tag(s): maps (207), virtual field trips (79)

In the Classroom

Share Google My Maps on an interactive whiteboard or projector to create virtual trips for many situations. Create a trip to biomes around the world, visit places mentioned within books, map out battlefield locations for different wars, or find and save different kinds of landforms on your map. The possibilities are as endless as your imagination. Embed completed maps onto your class webpage or blog for students to view when reviewing for tests or quizzes. Have older students complete their own Google My Map project to create their own virtual field trips. This site is perfect to use in conjunction with TeachersFirst Reading Treks, to follow the adventures of characters in the featured stories. Not ready to create your own maps? Use the explore feature on the site to find many examples of maps made by others.

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MapHub - Zsolt Ero and Gergely Matyus

Grades
4 to 12
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Create personalized and interactive maps with MapHub's user-friendly features. Explore the featured maps to find examples of maps, then make your own. MapHub's short tutorial provides...more
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Create personalized and interactive maps with MapHub's user-friendly features. Explore the featured maps to find examples of maps, then make your own. MapHub's short tutorial provides an overview of features. Add and personalize points on your map by choosing from different icons and color combinations. Give your icon a title and description; MapHub also provides many choices for map backgrounds. Connect points of interest using lines or define with polygons. When finished, download your map or share using the provided link or embed code.

tag(s): digital storytelling (144), maps (207)

In the Classroom

Use MapHub for personalized lessons in using maps and defining locations. Create a map to share on your interactive whiteboard (or with a projector) to highlight landforms, state capitols, or locations within a novel. As you teach about events in history such as the Civil War add markers to your map to share locations and information from that event. Add notes to your icons sharing information from each location. Include a link to this map on classroom computers or embed onto your class blog for students to view from any device. Add URLs to additional resources within your descriptions of points on a map. This allows you and your students to create visual presentations with access to multiple resources. Flip your classroom to create an interactive lesson using MapHub. Have students view your map as an introduction to a new unit. Instead of a traditional book report or class presentation, have students use MapHub to create an interactive map sharing their learning.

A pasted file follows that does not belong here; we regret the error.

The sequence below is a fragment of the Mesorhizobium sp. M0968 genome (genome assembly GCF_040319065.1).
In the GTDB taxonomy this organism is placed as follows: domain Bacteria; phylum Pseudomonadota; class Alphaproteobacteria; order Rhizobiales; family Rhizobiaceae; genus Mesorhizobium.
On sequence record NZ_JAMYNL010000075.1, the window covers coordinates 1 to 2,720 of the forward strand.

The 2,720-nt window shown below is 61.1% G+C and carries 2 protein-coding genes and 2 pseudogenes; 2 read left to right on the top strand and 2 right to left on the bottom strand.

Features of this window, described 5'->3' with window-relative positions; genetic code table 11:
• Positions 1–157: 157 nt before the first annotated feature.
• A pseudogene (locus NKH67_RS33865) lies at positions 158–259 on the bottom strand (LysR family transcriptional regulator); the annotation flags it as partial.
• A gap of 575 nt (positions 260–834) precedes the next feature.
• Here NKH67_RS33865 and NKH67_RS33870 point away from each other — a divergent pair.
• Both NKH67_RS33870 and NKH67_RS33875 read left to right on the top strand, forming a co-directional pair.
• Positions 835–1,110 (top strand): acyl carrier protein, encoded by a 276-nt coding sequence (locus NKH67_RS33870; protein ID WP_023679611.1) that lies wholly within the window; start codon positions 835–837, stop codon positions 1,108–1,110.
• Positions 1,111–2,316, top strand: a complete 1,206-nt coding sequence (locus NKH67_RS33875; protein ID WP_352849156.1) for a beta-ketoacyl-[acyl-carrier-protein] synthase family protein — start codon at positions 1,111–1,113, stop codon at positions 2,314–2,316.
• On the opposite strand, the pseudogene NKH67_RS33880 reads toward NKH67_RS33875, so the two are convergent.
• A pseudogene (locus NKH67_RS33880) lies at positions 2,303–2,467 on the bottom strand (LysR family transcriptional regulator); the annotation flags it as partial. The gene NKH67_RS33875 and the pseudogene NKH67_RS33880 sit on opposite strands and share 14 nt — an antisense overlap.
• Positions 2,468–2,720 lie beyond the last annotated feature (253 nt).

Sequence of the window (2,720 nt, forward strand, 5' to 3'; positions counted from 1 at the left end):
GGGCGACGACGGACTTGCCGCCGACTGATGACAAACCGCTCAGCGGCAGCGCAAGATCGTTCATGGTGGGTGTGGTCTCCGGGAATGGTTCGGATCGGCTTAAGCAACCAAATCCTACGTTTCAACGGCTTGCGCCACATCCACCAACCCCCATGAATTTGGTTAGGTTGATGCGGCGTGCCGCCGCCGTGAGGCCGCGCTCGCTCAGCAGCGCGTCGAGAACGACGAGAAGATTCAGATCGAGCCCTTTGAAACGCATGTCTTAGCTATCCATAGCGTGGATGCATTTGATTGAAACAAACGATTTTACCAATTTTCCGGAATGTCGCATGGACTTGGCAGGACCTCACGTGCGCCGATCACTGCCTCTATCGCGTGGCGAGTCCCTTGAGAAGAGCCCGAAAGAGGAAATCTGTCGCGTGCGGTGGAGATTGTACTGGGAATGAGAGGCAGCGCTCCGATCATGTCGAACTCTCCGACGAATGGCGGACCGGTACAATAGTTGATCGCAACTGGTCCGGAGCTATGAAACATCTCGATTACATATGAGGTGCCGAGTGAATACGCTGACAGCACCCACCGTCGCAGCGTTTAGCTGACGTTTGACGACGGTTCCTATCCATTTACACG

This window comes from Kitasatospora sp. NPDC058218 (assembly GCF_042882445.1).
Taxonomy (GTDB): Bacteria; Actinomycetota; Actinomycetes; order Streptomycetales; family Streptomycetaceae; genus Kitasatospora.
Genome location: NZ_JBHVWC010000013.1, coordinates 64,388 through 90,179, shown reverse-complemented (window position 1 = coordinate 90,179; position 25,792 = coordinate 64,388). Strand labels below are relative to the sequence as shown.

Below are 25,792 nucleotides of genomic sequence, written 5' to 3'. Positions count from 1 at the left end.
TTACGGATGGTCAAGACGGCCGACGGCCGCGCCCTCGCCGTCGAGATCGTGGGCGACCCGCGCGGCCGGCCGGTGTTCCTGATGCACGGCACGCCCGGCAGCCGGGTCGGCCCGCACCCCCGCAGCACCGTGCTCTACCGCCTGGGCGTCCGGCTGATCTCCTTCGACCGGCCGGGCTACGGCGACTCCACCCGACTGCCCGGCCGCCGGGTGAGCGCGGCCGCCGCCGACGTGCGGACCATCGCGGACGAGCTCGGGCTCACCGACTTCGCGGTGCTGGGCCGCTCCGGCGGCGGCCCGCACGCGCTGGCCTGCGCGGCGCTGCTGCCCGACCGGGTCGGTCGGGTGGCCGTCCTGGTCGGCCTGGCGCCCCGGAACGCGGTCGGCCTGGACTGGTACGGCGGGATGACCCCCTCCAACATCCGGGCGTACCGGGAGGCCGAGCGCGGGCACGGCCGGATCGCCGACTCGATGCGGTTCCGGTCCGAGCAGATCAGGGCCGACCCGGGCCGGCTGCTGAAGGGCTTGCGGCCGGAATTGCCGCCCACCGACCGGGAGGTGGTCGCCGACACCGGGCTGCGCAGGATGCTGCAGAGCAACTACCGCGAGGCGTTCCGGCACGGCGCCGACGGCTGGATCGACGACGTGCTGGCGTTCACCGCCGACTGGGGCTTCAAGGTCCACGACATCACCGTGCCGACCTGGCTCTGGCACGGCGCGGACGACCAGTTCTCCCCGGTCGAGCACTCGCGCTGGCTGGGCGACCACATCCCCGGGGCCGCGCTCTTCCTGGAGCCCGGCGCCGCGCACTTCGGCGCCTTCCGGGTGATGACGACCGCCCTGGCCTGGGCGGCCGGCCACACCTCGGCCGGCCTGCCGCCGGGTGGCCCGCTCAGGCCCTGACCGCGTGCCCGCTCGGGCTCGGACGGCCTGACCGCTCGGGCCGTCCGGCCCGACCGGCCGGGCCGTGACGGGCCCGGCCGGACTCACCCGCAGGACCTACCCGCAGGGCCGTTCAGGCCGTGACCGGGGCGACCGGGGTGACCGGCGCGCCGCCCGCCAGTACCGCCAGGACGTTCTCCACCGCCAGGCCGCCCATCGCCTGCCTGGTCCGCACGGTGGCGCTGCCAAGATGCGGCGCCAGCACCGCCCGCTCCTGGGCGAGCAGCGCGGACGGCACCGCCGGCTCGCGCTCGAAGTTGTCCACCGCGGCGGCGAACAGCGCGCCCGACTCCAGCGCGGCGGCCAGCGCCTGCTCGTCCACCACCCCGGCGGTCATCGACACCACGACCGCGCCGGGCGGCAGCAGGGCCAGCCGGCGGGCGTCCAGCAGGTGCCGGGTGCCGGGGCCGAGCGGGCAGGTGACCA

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Spotify for Podcasters - Michael Mignano and Nir Zicherman

Grades
1 to 12
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Turn audio into a podcast using any device with Spotify for Podcasters. Add songs from Apple Music or Spotify, upload audio from your computer, or record your voice to create ...more
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Turn audio into a podcast using any device with Spotify for Podcasters. Add songs from Apple Music or Spotify, upload audio from your computer, or record your voice to create your podcast. Choose a name when finished, then upload your content as a finished podcast. For ideas on what to include in your podcast, listen to other podcasts shared on the site by members.

tag(s): communication (136), DAT device agnostic tool (144), digital storytelling (144), podcasts (79)

In the Classroom